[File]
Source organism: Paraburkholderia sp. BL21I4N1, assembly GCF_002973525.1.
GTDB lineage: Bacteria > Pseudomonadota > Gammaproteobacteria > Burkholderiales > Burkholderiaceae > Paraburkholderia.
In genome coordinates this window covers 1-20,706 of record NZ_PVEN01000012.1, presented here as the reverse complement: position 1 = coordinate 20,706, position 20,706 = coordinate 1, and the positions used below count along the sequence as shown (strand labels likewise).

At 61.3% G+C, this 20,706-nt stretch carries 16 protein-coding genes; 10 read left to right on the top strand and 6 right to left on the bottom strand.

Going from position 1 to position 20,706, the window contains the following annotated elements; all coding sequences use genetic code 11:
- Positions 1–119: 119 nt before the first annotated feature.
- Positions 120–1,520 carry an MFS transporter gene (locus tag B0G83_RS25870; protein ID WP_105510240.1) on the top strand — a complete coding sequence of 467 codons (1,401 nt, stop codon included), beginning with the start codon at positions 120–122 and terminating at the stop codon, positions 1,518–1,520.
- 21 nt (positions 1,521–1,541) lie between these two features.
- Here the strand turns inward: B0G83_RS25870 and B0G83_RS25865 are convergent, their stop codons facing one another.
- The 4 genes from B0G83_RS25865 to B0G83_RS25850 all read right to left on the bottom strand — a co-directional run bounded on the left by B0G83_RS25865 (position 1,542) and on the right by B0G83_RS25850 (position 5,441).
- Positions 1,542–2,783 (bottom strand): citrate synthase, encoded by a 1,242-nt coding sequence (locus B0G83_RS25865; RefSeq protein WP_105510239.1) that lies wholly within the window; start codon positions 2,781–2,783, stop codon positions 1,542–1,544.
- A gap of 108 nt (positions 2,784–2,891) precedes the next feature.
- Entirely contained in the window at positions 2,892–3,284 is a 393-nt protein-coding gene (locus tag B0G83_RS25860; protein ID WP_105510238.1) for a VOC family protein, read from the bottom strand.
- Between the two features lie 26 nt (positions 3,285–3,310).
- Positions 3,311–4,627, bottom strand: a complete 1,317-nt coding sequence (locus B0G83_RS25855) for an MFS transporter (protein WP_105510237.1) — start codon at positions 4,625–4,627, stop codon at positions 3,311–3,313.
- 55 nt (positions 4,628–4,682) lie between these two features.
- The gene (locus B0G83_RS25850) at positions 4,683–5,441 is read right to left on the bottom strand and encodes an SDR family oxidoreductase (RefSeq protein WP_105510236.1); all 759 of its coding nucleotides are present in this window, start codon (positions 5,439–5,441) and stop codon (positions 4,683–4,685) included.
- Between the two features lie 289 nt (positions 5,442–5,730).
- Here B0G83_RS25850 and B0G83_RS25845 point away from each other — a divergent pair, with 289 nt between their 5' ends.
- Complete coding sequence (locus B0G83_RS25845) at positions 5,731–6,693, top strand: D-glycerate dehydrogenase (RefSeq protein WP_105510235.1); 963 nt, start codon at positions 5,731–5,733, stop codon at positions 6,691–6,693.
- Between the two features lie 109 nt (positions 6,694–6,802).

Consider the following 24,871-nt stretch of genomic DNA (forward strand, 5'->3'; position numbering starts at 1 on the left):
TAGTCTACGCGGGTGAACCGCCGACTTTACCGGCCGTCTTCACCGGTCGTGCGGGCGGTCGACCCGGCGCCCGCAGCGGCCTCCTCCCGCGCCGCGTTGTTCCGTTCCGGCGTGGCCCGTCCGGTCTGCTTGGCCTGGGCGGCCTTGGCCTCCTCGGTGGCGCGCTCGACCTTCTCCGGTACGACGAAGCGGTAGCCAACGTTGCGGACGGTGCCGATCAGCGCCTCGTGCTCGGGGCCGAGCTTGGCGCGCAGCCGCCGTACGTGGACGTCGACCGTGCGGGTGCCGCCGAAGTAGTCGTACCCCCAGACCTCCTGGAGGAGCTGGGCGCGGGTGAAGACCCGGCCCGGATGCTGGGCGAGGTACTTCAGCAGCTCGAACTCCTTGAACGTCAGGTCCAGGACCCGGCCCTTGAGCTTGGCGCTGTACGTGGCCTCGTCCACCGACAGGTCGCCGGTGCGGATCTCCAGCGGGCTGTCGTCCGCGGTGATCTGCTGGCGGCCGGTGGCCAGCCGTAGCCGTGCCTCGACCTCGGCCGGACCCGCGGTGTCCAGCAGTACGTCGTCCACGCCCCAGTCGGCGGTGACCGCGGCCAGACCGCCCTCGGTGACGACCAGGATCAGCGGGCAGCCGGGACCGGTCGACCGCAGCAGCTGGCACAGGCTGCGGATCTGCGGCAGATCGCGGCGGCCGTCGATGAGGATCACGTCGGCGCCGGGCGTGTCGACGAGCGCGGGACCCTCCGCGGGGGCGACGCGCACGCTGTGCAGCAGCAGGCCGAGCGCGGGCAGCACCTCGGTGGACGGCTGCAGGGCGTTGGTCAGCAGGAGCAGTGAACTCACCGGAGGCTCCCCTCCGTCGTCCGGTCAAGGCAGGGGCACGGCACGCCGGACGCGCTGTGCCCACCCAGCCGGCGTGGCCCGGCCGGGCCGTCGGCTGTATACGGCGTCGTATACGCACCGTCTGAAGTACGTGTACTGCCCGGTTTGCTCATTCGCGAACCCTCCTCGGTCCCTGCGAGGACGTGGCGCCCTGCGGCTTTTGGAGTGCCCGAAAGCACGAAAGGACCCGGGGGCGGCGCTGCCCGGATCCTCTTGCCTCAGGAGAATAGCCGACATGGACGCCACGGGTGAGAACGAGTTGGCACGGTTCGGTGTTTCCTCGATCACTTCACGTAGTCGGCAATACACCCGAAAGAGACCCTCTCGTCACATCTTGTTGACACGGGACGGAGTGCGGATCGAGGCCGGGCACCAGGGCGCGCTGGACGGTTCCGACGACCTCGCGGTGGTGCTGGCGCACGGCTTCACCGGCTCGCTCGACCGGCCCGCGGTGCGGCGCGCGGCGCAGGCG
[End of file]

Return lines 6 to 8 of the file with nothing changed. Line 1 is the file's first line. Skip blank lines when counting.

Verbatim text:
- Positions 1–119: 119 nt before the first annotated feature.
- Positions 120–1,520 carry an MFS transporter gene (locus tag B0G83_RS25870; protein ID WP_105510240.1) on the top strand — a complete coding sequence of 467 codons (1,401 nt, stop codon included), beginning with the start codon at positions 120–122 and terminating at the stop codon, positions 1,518–1,520.
- 21 nt (positions 1,521–1,541) lie between these two features.